Giving and receiving constructive feedback is incredibly important to furthering your personal and professional goals in life. While it may be awkward or challenging to deliver and receive, it’s critical in moving the needle to reach your goals. I recently finished up “Daring Greatly” by Brene Brown, which is timely for this article. In her book, she describes why it’s so hard for people to give/receive feedback with these 2 points:
- We’re not comfortable with hard conversations.
- We don’t know how to give and receive feedback in a way that moves people and processes forward.
I saw a post on LinkedIn by Taylor Howard that I thought summed it up quite nicely:
If you’re nervous to give a direct report criticism, try this:
Ask yourself “why now?”
Have an example of your own failure
Prepare your talking points
Deliver it in less than 60 seconds
Leave some things unsaid
End the conversation on excitement for the future
Be prepared. Be friendly. Be concise.
- Schedule time to sit down and give feedback. Deliver feedback in private, ideally during your weekly one on one with the person. Avoid delivering feedback in passing or in a group setting.
- Make it a two-way conversation rather than dumping information on a person.
- Focus on the behavior of a person, not their personality.
- Make it timely and specific. Don’t wait 3 months to tell someone they are doing something wrong. Making generic statements like “You’re always negative” or “You never take initiative” without being able to call out examples is counterproductive. Having specific examples will create a more productive conversation without the person feeling like they are being attacked.
- Think of giving feedback as a sandwich. The top bun is where you begin with positive comments related to the scenario. The meat and contents of the sandwich are where you give the criticism. The bottom bun is where you circle back to the positives and remind the person of their strengths. Offer your support and leave things on a high note.
- When you give feedback that is critical, demonstrating that you, yourself, (as the manager) made similar mistakes in the past and illustrating how you worked through those errors makes it all seem more of a learning opportunity than a slap on the wrist.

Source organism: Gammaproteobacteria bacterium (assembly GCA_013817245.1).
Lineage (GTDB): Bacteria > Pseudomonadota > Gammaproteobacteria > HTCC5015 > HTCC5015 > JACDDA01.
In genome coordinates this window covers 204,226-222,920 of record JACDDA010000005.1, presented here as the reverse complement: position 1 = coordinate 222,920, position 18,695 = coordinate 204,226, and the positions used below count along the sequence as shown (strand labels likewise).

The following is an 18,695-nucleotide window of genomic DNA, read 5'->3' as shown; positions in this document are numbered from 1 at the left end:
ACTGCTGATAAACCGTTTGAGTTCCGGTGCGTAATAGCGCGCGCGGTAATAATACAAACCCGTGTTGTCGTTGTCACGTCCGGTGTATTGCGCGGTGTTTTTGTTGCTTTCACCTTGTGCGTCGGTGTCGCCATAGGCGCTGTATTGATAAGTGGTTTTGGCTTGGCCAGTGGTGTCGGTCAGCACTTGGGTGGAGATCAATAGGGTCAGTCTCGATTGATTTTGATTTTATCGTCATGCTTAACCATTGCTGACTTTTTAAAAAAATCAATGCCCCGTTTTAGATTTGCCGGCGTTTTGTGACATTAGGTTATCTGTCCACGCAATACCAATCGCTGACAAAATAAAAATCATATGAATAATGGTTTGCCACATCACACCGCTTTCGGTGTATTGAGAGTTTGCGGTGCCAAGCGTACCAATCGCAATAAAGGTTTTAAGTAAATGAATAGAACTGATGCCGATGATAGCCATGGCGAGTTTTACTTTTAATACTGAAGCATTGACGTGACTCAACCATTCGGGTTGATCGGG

- Leave out the emotions, justifying and defensiveness. It’s a natural instinct when someone is telling you something you don’t want to hear to get defensive, but try to remember that they are only trying to help you get closer to your goals. Even if you don’t agree with what you’re hearing, it’s still something that someone perceives of you and perception is oftentimes reality.
- Confirm with your manager that you understand the feedback
- Thank the person who is giving you feedback. If no one is telling you you’re doing something wrong, how will you ever know what you need to change?
- Everyone wants to improve. All feedback is all usable data even if it’s negative. It’s hard not to take things personally, but the way you react to the feedback will dictate what happens next.
- If you react negatively to feedback, people will probably stop giving you feedback or will be less inclined to want to help you improve.
The best way to avoid being caught off guard with negative feedback is to continually ask for feedback. Even better – show your work. Don’t spend 3 days straight on a project without coming up for air. Do 5% of it and then make sure it is what your manager is expecting.
Ask your manager what you can do to make their job easier. If you finished a successful project or closed a deal, ask your manager or peers what you could have done differently to make things more efficient.
Remember: performance reviews should not be the first time you are hearing things you could be approving upon. Feedback is a continuous process and should be discussed in 1:1s, team and company meetings at a regular cadence.
If you have any questions or would like to chat further, feel free to reach me at firstname.lastname@example.org